Founder & Chief Strategy Officer
Strainprint Technologies Ltd.
Today we are pleased to have with us Stephanie Karasick from Strainprint. Stephanie was born and raised in the suburbs of Montreal, and left shortly after getting her degree in Graphic Design. She moved to Toronto, working as a copywriter at Leo Burnett, Saatchi & Saatchi, JWT, Taxi, and MacLaren McCann over a span of 15 years. Somewhere in that time, she began studying photography, left the corporate world to work as an editorial and family photographer, and a mom. The idea for Strainprint came to her after her first few months of using medical cannabis, when she was noticing how little information and scientific validation there was on various treatments.
What led you into a career within the Canadian cannabis industry?
Circumstance I guess, though I still don’t think of it as a career. My deep-rooted passion comes from my own personal experience with post-traumatic stress disorder (PTSD) due to a traumatic childhood experience which resurfaced as an adult leaving me depressed, anxious and debilitated as a professional, wife and mother.
After numerous failures on the typical prescription medication front to treat my PTSD, which left me feeling numb and checked out with other unwanted side-effects my therapist prescribed medical cannabis.
Having never been a cannabis user, I was confused with the hundreds of medical cannabis to choose from, so I took extensive hand-written notes, developing a robust journal of my medical cannabis experience. My journey to find peace in life was the genesis of the medical tracking app – Strainprint.
And how did you get involved with the cannabis industry?
I got involved not long after I became a patient, in 2014. At that point, Cannabis was a new form of medicine that was having a profoundly positive impact on my mental health. I wanted to learn as much as possible and was shocked at how little guidance there was, certainly for newbies. I wrote down every single time I medicated and started seeing pretty vast differences in how I reacted to various strains. It was somewhere in there that I thought there has to be a better way for people to learn about how their bodies interact with cannabis.
Did you encounter any challenges or adversity to adopting a full time role in the expanding Canadian cannabis market, and if so what did you do to overcome them?
Of course, every industry has its share of people who have different motivations and beliefs, and that’s how I see it. We’ve had people tell us they’re building the same software, don’t see the value in what we’re doing, or are still trepidatious of legalities surrounding this space. Those interactions generally fuel me to push harder and to do better.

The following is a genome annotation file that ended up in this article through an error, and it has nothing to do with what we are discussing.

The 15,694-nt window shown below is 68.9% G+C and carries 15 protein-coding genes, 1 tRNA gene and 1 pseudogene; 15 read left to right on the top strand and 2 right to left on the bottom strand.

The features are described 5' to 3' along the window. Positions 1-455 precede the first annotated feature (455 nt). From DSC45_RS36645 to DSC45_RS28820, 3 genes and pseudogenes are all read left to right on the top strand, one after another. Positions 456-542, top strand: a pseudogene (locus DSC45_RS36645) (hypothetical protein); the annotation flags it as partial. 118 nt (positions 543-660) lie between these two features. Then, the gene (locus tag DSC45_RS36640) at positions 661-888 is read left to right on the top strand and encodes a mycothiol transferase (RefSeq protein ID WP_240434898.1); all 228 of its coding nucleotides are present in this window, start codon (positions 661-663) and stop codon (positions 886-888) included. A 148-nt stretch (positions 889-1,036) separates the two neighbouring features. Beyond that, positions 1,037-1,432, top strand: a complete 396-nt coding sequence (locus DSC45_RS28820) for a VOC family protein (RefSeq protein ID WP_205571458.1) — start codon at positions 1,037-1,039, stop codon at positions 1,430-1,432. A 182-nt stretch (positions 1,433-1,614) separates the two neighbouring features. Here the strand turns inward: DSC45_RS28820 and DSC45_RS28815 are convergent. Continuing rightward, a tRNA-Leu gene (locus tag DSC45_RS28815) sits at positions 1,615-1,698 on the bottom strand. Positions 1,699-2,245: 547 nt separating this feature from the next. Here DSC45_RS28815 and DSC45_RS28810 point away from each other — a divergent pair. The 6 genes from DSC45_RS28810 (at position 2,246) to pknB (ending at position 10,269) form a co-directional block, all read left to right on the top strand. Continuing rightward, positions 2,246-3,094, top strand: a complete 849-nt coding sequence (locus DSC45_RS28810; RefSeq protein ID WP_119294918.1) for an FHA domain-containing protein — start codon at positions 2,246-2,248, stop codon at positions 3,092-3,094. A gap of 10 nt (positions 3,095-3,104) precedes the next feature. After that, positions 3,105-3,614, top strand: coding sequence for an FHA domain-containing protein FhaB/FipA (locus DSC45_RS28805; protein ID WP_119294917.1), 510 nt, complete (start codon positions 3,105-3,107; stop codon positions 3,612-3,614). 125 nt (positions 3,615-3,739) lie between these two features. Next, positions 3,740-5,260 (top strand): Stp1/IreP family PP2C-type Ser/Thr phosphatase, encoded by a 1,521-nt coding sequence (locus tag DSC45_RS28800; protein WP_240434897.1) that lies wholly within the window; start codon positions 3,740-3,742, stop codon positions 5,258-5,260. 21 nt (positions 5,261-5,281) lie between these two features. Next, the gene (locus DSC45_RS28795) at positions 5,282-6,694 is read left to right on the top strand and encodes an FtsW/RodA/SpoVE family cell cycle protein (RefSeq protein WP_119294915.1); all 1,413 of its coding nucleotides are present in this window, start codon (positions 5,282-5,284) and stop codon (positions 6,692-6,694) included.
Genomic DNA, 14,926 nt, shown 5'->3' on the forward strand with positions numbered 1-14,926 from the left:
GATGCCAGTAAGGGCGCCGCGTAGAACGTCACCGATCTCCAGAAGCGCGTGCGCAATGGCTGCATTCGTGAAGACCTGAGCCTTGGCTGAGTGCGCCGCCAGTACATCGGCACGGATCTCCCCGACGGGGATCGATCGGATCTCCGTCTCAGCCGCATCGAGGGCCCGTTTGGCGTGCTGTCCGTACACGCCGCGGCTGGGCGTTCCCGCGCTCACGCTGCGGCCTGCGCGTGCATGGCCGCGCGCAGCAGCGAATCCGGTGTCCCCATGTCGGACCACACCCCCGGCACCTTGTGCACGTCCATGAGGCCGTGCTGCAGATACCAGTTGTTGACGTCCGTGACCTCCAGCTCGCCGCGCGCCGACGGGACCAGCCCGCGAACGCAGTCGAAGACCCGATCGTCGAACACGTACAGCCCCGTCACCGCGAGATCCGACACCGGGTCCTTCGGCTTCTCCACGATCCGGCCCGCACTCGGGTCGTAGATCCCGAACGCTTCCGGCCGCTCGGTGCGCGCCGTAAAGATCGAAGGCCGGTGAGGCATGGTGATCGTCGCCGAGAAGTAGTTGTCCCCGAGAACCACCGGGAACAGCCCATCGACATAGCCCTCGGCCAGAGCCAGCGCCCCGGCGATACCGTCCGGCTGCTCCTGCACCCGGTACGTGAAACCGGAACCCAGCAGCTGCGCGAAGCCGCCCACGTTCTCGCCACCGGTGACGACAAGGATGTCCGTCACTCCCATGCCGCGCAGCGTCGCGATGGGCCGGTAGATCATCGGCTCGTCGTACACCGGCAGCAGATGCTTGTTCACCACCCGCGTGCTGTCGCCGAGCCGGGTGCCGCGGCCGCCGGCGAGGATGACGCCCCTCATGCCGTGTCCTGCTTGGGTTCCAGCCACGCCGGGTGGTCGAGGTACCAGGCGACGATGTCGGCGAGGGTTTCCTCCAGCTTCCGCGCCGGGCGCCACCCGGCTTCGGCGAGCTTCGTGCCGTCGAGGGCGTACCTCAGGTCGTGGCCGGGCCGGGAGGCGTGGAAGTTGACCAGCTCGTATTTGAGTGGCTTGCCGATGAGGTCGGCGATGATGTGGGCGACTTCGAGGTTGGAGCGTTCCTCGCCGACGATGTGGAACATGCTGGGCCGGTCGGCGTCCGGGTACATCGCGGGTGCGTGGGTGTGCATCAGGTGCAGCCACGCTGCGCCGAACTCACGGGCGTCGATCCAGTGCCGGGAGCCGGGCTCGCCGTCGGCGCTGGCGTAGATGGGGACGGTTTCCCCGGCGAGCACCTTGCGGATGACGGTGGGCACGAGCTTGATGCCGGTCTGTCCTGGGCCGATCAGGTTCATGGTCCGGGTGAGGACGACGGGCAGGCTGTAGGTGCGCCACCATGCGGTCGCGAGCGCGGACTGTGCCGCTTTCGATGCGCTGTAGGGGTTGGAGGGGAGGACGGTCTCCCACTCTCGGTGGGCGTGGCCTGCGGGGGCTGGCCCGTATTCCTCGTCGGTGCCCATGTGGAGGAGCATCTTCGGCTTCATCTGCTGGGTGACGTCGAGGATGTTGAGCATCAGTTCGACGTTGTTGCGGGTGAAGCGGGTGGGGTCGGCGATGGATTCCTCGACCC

Can you run us through an average day for you?
The days often feel like roller coaster rides. Today was no different: We had a small technical glitch this morning that was quickly fixed, but really stressed me out. Moments later, I got an email from a Strainprint user who wanted to express her gratitude to us for the app! That she’s finally got a semblance of a life back after years of suffering, thanks to cannabis, and to the app which lets her see everything. Honestly, I cried! Then I dropped off about 25 packages to the Post Office, vapes and other swag for a loyalty program. I take the time to hand-write a note in each package. I love the idea of being able to brighten someone’s day, then I answered emails, updated strain database, we currently have over (3000 strains listed), picked up kids from school, jotted down some ideas on how to improve the app and ordered some more T-shirts.
And what do you have in store for Strainprint in the New Year?
This is going to be a busy year for us, as we continue rapidly growing and expanding into other markets. We really believe this tool will help so many people and want to keep spreading the word about it. I don’t spend much of my energy strategizing about the business side, that’s what I have great partners for! But I know we are doing this for the right reasons. We truly believe in cannabis as a legitimate therapy and the first thing that has to be done away with is the stigma. If we continue along our path, we’ll have the evidence of thousands upon thousands of patients whose lives are infinitely improved from using cannabis. We need more doctors to see this data. We need Government to see this data. We need your neighbor to see this data.
And alongside this, I want to make sure I remember to take time to notice all the beautiful little things around me. My two young girls and dog and wonderful husband deserve that.